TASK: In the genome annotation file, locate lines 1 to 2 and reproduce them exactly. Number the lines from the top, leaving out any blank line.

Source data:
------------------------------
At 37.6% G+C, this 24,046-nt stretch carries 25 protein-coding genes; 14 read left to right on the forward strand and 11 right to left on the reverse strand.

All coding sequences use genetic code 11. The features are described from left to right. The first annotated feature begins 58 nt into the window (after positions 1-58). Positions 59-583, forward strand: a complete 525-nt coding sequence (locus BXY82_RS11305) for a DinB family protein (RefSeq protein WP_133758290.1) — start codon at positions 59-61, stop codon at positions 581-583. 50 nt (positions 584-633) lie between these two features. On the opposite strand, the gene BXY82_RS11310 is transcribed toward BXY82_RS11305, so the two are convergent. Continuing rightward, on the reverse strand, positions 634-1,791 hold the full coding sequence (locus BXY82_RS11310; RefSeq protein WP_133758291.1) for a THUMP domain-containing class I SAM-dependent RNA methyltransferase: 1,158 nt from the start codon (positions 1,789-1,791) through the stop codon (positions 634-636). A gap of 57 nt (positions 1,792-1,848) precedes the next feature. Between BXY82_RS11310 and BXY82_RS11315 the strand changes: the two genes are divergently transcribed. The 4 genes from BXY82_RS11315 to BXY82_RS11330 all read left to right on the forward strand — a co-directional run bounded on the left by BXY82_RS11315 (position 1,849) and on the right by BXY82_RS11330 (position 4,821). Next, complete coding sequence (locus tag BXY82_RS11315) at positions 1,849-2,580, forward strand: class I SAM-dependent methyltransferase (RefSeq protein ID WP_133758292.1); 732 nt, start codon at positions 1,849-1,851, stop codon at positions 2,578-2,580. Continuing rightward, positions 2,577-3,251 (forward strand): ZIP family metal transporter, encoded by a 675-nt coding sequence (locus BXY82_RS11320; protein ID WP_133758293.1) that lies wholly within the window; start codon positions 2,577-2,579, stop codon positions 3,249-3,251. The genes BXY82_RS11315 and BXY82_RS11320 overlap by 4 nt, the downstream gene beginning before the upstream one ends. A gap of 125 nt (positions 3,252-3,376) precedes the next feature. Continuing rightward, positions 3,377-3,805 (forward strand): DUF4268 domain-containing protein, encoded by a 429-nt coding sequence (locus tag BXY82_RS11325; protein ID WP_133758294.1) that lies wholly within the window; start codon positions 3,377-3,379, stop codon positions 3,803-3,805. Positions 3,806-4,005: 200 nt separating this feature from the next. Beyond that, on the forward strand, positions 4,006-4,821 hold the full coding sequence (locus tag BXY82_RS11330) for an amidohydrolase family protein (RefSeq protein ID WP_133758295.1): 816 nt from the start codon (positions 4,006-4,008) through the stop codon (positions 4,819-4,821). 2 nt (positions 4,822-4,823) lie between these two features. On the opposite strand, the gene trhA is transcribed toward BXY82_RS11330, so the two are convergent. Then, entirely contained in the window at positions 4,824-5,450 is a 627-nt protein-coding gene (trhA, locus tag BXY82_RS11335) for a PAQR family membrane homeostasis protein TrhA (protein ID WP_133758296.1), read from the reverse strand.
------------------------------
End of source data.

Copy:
At 37.6% G+C, this 24,046-nt stretch carries 25 protein-coding genes; 14 read left to right on the forward strand and 11 right to left on the reverse strand.

All coding sequences use genetic code 11. The features are described from left to right. The first annotated feature begins 58 nt into the window (after positions 1-58). Positions 59-583, forward strand: a complete 525-nt coding sequence (locus BXY82_RS11305) for a DinB family protein (RefSeq protein WP_133758290.1) — start codon at positions 59-61, stop codon at positions 581-583. 50 nt (positions 584-633) lie between these two features. On the opposite strand, the gene BXY82_RS11310 is transcribed toward BXY82_RS11305, so the two are convergent. Continuing rightward, on the reverse strand, positions 634-1,791 hold the full coding sequence (locus BXY82_RS11310; RefSeq protein WP_133758291.1) for a THUMP domain-containing class I SAM-dependent RNA methyltransferase: 1,158 nt from the start codon (positions 1,789-1,791) through the stop codon (positions 634-636). A gap of 57 nt (positions 1,792-1,848) precedes the next feature. Between BXY82_RS11310 and BXY82_RS11315 the strand changes: the two genes are divergently transcribed. The 4 genes from BXY82_RS11315 to BXY82_RS11330 all read left to right on the forward strand — a co-directional run bounded on the left by BXY82_RS11315 (position 1,849) and on the right by BXY82_RS11330 (position 4,821). Next, complete coding sequence (locus tag BXY82_RS11315) at positions 1,849-2,580, forward strand: class I SAM-dependent methyltransferase (RefSeq protein ID WP_133758292.1); 732 nt, start codon at positions 1,849-1,851, stop codon at positions 2,578-2,580. Continuing rightward, positions 2,577-3,251 (forward strand): ZIP family metal transporter, encoded by a 675-nt coding sequence (locus BXY82_RS11320; protein ID WP_133758293.1) that lies wholly within the window; start codon positions 2,577-2,579, stop codon positions 3,249-3,251. The genes BXY82_RS11315 and BXY82_RS11320 overlap by 4 nt, the downstream gene beginning before the upstream one ends. A gap of 125 nt (positions 3,252-3,376) precedes the next feature. Continuing rightward, positions 3,377-3,805 (forward strand): DUF4268 domain-containing protein, encoded by a 429-nt coding sequence (locus tag BXY82_RS11325; protein ID WP_133758294.1) that lies wholly within the window; start codon positions 3,377-3,379, stop codon positions 3,803-3,805. Positions 3,806-4,005: 200 nt separating this feature from the next. Beyond that, on the forward strand, positions 4,006-4,821 hold the full coding sequence (locus tag BXY82_RS11330) for an amidohydrolase family protein (RefSeq protein ID WP_133758295.1): 816 nt from the start codon (positions 4,006-4,008) through the stop codon (positions 4,819-4,821). 2 nt (positions 4,822-4,823) lie between these two features. On the opposite strand, the gene trhA is transcribed toward BXY82_RS11330, so the two are convergent. Then, entirely contained in the window at positions 4,824-5,450 is a 627-nt protein-coding gene (trhA, locus tag BXY82_RS11335) for a PAQR family membrane homeostasis protein TrhA (protein ID WP_133758296.1), read from the reverse strand.